This year marks the centenary of the death of Prince Albert I of Monaco, and appropriately, Monte-Carlo Opera pays tribute to one of its early directors, Raoul Gunsbourg, who was appointed to this role by Prince Albert I in 1892.
Gunsbourg staged the world premiere of Berlioz’s opera The Damnation of Faust at Monte-Carlo Opera on the 18th of February in 1893, which placed the Principality of Monaco at the heart of European culture. This new staging of the work takes place during the commemoration of Prince Albert’s reign, and in the month of the celebrations of Monaco’s National Day.
Opera director, impresario, composer and writer, Raoul Gunsbourg was the longest-serving director of Monte-Carlo Opera, where he served for nearly six decades. He was responsible for the production of a number of world premieres, such as Ravel’s L’Enfant et les sortilèges, Puccini’s La Rondine, Massenet’s Le Jongleur de Notre-Dame, Saint-Saëns’ Hélène and Fauré’s Pénélope, attracting singers of the calibre of Enrico Caruso, Féodor Chaliapine and Nelly Melba.
Monte-Carlo Opera will present an exhibition to mark the centenary of the death of Albert I, which will be dedicated to Raoul Gunsbourg, from Monday 14th to Friday 27th November 2022, in the Salle Indigo of the Grimaldi Forum in Monaco.
Hector Berlioz wrote The Damnation of Faust in 1846, with a libretto by the writer Almire Gandonnière, after a translation of Goethe’s Faust by Gérard de Nerval. It tells of the young man, Faust, who becomes world weary and disenchanted with life, until he crosses paths with Mephistopheles. Mephistopheles offers to take Faust on a journey, promising him the restoration of his youth, knowledge and the fulfillment of all his wishes – in return for his soul. Faust accepts this offer, and along the way falls in love with the pure and innocent Marguerite, but ultimately, Mephistopheles demands his pay-back, and Faust is led into the depths of hell where he is surrounded by demons and damned spirits forever.
The world premiere of The Damnation of Faust took place at the Opéra-Comique in Paris, on 6th December, 1846, where it caused a scandal, due to its supernatural story. It nevertheless became one of the 19th century’s most popular, if sinful, productions.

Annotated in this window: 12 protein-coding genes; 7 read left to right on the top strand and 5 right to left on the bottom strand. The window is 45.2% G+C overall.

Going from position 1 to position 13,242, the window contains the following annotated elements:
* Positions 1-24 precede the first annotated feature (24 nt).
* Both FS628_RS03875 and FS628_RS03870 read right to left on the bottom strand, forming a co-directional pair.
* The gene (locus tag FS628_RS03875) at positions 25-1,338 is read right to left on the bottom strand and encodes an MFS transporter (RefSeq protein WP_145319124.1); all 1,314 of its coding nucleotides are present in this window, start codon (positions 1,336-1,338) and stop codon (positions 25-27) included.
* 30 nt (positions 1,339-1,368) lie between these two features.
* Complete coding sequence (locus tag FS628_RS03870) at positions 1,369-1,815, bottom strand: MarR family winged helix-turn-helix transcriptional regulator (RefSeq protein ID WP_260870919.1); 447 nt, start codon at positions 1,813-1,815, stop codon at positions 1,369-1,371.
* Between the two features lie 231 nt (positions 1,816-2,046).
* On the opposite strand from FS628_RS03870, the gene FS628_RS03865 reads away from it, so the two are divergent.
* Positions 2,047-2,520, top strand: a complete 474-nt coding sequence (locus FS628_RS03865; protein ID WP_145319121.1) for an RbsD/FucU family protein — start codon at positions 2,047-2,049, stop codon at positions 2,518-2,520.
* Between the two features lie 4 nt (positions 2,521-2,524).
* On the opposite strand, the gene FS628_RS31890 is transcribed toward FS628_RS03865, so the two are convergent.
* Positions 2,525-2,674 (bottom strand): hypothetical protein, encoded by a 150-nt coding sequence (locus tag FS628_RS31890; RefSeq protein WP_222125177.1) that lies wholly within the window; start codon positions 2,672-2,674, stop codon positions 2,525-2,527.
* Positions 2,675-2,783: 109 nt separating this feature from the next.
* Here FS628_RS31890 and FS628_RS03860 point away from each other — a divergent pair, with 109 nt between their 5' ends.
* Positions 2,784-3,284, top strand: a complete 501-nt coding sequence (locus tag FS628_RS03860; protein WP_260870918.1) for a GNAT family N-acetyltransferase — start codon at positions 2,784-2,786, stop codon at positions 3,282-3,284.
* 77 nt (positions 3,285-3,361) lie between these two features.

In this Monte-Carlo Opera production, the role of Faust is taken by Samoan tenor Pene Pati, a graduate of San Francisco Opera’s Adler Programme, whom Opera-Online has described as “the most exceptional tenor discovery of the last decade”. The San Francisco Chronicle writes: “With a lustrous mid-range and glorious top notes, Pati sings in a gleaming, sensuous stream of sound”. He was most recently seen as Il Duca di Mantova in Verdi’s Rigoletto at Opera de Rouen Haute Normandie.
French bass Nicolas Courjal is Mephistopheles. He has sung widely in France, as well as internationally, in roles such as Filippo in Verdi’s Don Carlo and Fiesco in his Simone Boccanegro, King Mark in Wagner’s Tristan und Isolde, Gremin in Tchaikovsky’s Eugene Onegin, Pimen in Mussorgsky’s Boris Godunov and Basilio in Rossini’s Il Barbiere di Siviglia.
The role of Marguerite is sung by mezzo-soprano Aude Extrémo who – according to Opera-Online – “…. confirms her position as the most exhilarating French mezzo of her generation”. Ms Extrémo has recently appeared in concert at the Conservatoire de Marseille and the Conservatoire d’Aix-en-Provence in performances of songs by Mahler and Shostakovich, and will go on to sing the role of Brangäne in Wagner’s Tristan und Isolde at Opera National de Lorraine and at Opera de Caen, as well as Erda in Wagner’s Das Rheingold.
Staging of The Damnation of Faust is by Jean-Louis Grinda, choreography by Eugénie Andrin, decor by Rudy Sabounghi, costumes by Jorge Jars, lighting by Laurent Castaingt and video by Gabriel Grinda.
Kazuki Yamada leads the Monte-Carlo Philharmonic Orchestra and Chorus (Chorus Director Stefano Visconti), and the students of the Rainier III Academy of Music in Berlioz’s The Damnation of Faust on 13th, 16th and 19th November. Performances will take place in the Salle des Princes at the Grimaldi Forum and tickets may be booked online.
More information is available on the Monte-Carlo Opera website.
Information sourced from:
Monte-Carlo Opera programme notes
Metropolitan Opera programme notes
Monaco National Day
This article first appeared in Riviera Buzz